Obviously, your dirtbike isn’t the only thing vulnerable to impact in the wilderness. You have to do take care to protect your flesh, joints, and bones as well, hence this overview on the body armor that I have chosen to keep my hide from getting too rashed or banged up when I ride through woods near my Tennessee home.
Right off the bat, let me make it clear that this isn’t a shootout to pick the best available kit. Instead, I’ll show examples of the gear that I have purchased and discuss what to look for as you make your own choices. What’s ideal in one setting, or for one type of riding, may not be ideal–or even appropriate–in another.
Because my off-roading tends to be on rocky, muddy, technical, mountain trails of the eastern persuasion, I’ll focus on what’s useful there. If you spend your time on tamer terrain, motocross tracks, or western desert, you may not need as much protection, or you may choose to make do with less because of competing priorities (e.g. minimizing weight or maximizing airflow and cooling). Or there may be something important where you ride that we don’t cover here. Tap the wisdom of local riders for specialized advice. Dual-sport types will need to consider how their pavement miles factor into their choices.
But since this is truly a 101-style story, we’ll assume considerable naiveté on your part. If you have zero dirt experience, here are the basics.
Taking a head-to-toe approach, we’ll begin with the single most important thing to protect: the ol’ noggin. Not only could a head injury radically change your quality of life in the years ahead, it might also preclude your exit from parts unknown, which could mean you wouldn’t even have any “years ahead” to worry about.
Before we start talking about gear, understand that off-road riding is especially perilous solo. If you have an accident on the street, you may be able to count on passersby to come to your aid. But if you or your bike is incapacitated in the middle of nowhere, there may be no one around to offer assistance. And, even if folks at home become concerned about your absence, how will they know where to look for you? So buddy up, take maps, first-aid, and a cell phone (sealed in a waterproof bag and cushioned so it won’t get crushed in a fall), and make someone aware of your planned route.
To protect that brain you just used, along with your vision and visage, a full-face off-road helmet is essential. Compared to their street-going cousins, these are usually lighter and come equipped with a sun-shading visor, but no face shield. Weight is extra onerous when you must constantly steady your head while covering rough ground (my necks is often the sorest body part after off-roading). Venting can be critical, too, as the physical exertion required off-road can be far greater than on the street, and speeds are generally slower, yielding much less airflow. Hence, we consider the ideal temperature range for dirt riding to be as much as 20-30 degrees cooler than for street riding.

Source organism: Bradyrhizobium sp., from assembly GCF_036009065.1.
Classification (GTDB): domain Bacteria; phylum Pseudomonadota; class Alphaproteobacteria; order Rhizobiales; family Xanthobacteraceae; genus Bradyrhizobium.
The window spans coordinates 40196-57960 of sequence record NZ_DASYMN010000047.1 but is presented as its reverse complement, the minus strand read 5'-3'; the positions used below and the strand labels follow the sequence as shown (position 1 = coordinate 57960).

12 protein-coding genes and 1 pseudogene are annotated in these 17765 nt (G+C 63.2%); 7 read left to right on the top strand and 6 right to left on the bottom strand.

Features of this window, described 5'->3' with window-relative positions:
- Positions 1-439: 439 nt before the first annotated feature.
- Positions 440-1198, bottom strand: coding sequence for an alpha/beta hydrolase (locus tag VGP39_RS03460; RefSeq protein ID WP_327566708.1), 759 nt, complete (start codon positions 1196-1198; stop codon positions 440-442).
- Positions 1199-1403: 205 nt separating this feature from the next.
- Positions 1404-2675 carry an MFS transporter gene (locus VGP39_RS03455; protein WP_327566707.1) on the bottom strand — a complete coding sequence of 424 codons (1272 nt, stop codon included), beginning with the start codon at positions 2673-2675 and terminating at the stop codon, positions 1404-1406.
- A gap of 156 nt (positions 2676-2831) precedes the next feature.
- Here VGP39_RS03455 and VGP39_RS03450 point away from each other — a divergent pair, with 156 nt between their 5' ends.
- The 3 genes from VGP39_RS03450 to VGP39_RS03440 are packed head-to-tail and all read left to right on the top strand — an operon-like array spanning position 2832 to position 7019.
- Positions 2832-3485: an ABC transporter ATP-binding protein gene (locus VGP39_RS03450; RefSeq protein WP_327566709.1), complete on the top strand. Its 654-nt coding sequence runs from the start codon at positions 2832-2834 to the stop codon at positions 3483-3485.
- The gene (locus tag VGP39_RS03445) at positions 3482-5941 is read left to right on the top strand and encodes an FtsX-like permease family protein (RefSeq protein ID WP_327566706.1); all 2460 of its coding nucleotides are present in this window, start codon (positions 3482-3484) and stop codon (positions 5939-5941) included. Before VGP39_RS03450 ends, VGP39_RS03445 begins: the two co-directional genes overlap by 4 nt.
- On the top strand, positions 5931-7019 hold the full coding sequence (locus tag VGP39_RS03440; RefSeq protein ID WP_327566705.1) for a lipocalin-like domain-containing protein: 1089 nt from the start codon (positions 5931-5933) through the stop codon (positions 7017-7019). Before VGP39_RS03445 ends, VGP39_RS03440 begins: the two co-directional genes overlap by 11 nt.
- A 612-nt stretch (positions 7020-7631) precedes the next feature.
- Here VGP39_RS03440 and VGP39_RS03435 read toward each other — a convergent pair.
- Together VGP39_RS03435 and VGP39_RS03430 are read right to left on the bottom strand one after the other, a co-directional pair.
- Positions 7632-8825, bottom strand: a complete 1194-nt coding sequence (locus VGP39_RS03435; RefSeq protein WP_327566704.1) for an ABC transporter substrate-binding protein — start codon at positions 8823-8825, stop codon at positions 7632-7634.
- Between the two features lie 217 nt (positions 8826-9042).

Just like street helmets, dirt helmets come in a wide range of prices, with big premiums for specific racer-replica graphics and ultra-light composites. It’s possible to buy good protection for a modest amount, though we’ve found the difference in comfort can be substantial between price points. And, while there’s no shortage of gaudy paint schemes, there are solid colors and understated options are available for those who might want to look less like a teenager (not that there’s anything wrong with that!).
If you’re a streetbike rider who is really attached to your face shield or feel too claustrophobic when wearing goggles, consider a dual-sport- or adventure touring-style helmet. These combine the bill, ventilation and extended chin guard of a dirt helmet, with a built-in visor, like that of a street helmet; they may be the best of both worlds for some riders.
Unlike street helmet visors, goggles protect eyes from all directions–including from underneath, where a surprising amount of debris can enter. To deal with dust and mud that accumulates on the front of goggles, you could just carry a rag and small squirt bottle. Or, you could use one of two systems developed for racing.